New studies have discovered that citizens in the UK throw away enough takeaway drink cups to circle the planet nearly six times per year. As a result of this staggering statistic, MPs plan to ban all non-recyclable cups by 2023 and increase charges to companies that do not adhere to the policy.
Studies from the Environmental Audit Committee determined that 2.5 billion cups are thrown away each year, less than 1% of which are recycled. This is due to the plastic polyethylene lining that only three plants in the UK are able to separate.
Currently, companies including Costa, Pret A Manger and Starbucks offer a discount on their drinks for anyone who brings a reusable cup. In Pret A Manger, customers can receive a 50p reduction and in both Costa and Starbucks the discount is 25p. All of these companies allow consumers money off, regardless of the brand of cup.
The proposed levy will mean that companies can charge an extra 25p to drink prices to pay for the cup. Researchers from the University of Cardiff believe that this can reduce waste by up to 30 million cups per year. Despite the discount that is currently offered by companies, 98% of customers have still chosen to use disposable cups instead.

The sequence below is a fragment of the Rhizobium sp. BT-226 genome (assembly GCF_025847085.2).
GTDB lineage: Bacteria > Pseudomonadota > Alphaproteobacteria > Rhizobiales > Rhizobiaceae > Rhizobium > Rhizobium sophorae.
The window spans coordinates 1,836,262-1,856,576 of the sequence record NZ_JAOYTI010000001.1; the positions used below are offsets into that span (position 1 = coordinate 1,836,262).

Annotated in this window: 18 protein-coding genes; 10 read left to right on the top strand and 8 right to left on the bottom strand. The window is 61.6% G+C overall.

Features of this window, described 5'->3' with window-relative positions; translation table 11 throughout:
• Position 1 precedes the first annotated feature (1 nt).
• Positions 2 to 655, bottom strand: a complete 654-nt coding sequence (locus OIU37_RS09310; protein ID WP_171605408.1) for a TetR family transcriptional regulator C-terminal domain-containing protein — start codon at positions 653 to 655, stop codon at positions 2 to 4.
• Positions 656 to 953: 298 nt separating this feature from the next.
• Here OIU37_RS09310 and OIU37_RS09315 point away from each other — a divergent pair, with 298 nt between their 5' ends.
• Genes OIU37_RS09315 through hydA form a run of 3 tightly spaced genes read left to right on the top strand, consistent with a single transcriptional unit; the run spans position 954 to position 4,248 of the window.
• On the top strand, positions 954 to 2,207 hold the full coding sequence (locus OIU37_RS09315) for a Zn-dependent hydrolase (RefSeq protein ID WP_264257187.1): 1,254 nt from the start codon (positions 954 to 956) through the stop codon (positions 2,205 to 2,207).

After the introduction of a 5p tax on plastic bags started in October 2015, there has been a significant positive impact with an 83% reduction on the number used. Furthermore, £66 million has been donated to good causes due to the 5p tax on each bag used. With the overwhelming success of the tax, it is likely that a ‘latte levy’ will also be worthwhile.
Since learning about the damage caused by our waste, I have changed to drinking from a reusable cup at college. To encourage greater awareness about the importance of decreasing unnecessary waste, new online retailers have designed eco-friendly cups, including ‘E-Coffee Cup’. These cups are made from bamboo fibres, a sustainable source, and are available in a wide range of patterns and designs.
Despite the extreme impact that disposable cups are having on our environment, there is a much wider problem regarding the use of plastic. Plastics never degrade but become micro-plastics, infiltrating the oceans and even the air we breathe. Ultimately, as consumers it is our responsibility to change our habits so that alternatives to single-use plastic become the norm.